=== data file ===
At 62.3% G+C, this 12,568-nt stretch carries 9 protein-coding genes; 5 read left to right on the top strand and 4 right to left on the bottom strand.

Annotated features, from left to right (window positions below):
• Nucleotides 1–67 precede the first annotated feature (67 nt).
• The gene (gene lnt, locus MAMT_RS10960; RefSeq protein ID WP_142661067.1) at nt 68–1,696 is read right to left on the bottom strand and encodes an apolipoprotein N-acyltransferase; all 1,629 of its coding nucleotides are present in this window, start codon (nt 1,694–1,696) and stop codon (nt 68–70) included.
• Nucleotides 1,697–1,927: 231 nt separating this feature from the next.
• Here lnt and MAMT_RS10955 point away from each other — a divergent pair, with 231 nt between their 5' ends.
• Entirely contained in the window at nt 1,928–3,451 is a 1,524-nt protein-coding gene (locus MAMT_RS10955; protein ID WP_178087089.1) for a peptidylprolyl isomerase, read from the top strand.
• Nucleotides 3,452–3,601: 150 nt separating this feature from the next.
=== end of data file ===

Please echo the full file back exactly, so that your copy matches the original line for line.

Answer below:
At 62.3% G+C, this 12,568-nt stretch carries 9 protein-coding genes; 5 read left to right on the top strand and 4 right to left on the bottom strand.

Annotated features, from left to right (window positions below):
• Nucleotides 1–67 precede the first annotated feature (67 nt).
• The gene (gene lnt, locus MAMT_RS10960; RefSeq protein ID WP_142661067.1) at nt 68–1,696 is read right to left on the bottom strand and encodes an apolipoprotein N-acyltransferase; all 1,629 of its coding nucleotides are present in this window, start codon (nt 1,694–1,696) and stop codon (nt 68–70) included.
• Nucleotides 1,697–1,927: 231 nt separating this feature from the next.
• Here lnt and MAMT_RS10955 point away from each other — a divergent pair, with 231 nt between their 5' ends.
• Entirely contained in the window at nt 1,928–3,451 is a 1,524-nt protein-coding gene (locus MAMT_RS10955; protein ID WP_178087089.1) for a peptidylprolyl isomerase, read from the top strand.
• Nucleotides 3,452–3,601: 150 nt separating this feature from the next.